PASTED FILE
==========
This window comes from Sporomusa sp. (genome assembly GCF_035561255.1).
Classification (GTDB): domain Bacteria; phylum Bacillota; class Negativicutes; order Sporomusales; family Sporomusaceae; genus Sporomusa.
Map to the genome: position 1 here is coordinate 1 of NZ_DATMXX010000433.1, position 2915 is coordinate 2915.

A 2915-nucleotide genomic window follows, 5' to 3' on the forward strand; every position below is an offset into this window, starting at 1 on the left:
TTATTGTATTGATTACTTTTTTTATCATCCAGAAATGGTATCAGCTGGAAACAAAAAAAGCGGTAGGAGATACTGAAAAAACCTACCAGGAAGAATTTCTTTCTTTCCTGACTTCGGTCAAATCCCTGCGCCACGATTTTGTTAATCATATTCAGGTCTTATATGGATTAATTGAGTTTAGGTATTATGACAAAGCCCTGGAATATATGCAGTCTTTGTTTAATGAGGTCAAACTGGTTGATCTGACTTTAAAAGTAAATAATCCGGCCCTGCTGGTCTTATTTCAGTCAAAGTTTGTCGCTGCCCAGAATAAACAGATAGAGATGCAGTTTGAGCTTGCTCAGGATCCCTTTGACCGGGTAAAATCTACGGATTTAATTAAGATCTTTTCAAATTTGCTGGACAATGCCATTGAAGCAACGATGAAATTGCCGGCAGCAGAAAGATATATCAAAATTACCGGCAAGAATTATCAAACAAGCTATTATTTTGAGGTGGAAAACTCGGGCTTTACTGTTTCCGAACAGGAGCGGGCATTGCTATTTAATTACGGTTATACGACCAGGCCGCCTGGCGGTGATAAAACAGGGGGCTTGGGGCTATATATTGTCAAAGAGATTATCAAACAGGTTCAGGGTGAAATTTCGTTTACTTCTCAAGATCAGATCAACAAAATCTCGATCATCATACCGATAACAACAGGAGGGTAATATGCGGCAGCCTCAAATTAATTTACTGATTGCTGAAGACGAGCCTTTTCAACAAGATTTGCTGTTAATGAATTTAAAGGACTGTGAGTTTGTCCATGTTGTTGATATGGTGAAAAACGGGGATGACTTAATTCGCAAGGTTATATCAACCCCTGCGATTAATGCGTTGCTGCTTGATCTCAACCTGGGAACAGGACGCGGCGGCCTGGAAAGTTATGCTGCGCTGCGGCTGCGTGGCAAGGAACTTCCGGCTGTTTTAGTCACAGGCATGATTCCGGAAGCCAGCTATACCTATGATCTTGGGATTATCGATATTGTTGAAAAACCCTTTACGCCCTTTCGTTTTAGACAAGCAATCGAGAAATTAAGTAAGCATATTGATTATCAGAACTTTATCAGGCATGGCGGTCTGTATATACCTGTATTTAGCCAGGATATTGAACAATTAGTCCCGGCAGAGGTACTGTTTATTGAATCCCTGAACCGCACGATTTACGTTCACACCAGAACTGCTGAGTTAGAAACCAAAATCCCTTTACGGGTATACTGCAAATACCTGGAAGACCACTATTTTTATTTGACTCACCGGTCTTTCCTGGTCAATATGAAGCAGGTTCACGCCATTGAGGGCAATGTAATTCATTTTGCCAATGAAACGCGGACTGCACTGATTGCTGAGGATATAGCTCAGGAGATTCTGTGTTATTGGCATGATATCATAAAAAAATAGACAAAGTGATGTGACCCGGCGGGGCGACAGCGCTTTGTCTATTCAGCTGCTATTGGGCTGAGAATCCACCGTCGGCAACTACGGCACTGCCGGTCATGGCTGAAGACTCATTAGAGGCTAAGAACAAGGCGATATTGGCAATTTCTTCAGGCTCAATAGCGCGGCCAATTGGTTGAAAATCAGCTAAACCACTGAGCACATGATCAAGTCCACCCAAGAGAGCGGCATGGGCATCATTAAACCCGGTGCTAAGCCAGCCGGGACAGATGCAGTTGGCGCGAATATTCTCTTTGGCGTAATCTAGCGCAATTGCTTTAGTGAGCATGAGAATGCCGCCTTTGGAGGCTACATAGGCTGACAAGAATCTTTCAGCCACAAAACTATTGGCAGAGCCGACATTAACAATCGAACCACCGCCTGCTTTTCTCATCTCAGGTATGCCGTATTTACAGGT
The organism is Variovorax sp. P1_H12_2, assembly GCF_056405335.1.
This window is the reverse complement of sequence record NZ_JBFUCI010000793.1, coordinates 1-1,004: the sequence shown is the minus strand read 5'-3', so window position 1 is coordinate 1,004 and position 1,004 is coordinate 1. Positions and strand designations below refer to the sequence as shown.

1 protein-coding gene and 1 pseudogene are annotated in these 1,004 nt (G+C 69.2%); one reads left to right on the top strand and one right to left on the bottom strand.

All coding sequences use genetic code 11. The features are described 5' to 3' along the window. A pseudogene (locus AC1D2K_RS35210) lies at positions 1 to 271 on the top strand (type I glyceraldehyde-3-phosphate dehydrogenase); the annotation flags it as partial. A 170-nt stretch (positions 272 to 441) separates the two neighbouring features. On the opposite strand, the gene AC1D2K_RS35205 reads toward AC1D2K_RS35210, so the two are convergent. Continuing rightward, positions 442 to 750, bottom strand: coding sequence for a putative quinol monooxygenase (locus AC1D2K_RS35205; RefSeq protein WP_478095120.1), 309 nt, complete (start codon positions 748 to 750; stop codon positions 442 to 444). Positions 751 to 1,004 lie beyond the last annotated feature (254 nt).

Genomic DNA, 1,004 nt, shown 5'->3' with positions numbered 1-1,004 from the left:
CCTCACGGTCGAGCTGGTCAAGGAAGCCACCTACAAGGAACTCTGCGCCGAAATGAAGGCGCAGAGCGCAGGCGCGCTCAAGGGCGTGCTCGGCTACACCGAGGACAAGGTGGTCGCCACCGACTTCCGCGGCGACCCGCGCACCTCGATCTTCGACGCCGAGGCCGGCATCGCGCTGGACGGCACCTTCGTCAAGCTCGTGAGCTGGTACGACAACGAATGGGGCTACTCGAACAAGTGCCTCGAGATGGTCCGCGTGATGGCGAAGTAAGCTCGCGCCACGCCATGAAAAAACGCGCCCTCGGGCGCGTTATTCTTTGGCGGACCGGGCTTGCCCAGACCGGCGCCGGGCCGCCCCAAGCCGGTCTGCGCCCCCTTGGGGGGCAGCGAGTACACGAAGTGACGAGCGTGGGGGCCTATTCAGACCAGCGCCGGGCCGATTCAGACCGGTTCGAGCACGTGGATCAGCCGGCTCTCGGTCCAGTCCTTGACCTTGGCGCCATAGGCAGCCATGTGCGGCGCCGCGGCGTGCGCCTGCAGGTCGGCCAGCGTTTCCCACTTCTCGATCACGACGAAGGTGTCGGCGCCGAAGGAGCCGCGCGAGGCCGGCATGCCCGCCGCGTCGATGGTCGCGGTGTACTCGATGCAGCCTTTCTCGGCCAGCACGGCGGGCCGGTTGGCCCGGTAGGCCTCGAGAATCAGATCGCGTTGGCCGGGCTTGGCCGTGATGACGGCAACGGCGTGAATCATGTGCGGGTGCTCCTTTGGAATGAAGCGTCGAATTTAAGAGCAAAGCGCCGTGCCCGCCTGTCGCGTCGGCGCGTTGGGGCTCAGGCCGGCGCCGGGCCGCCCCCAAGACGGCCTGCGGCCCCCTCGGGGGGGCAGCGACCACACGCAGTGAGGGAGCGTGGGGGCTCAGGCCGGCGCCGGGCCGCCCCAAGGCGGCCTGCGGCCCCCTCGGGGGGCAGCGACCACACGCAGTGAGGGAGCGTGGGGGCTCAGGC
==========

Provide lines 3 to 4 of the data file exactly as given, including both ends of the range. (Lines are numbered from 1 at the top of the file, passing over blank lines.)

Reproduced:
Map to the genome: position 1 here is coordinate 1 of NZ_DATMXX010000433.1, position 2915 is coordinate 2915.

A 2915-nucleotide genomic window follows, 5' to 3' on the forward strand; every position below is an offset into this window, starting at 1 on the left: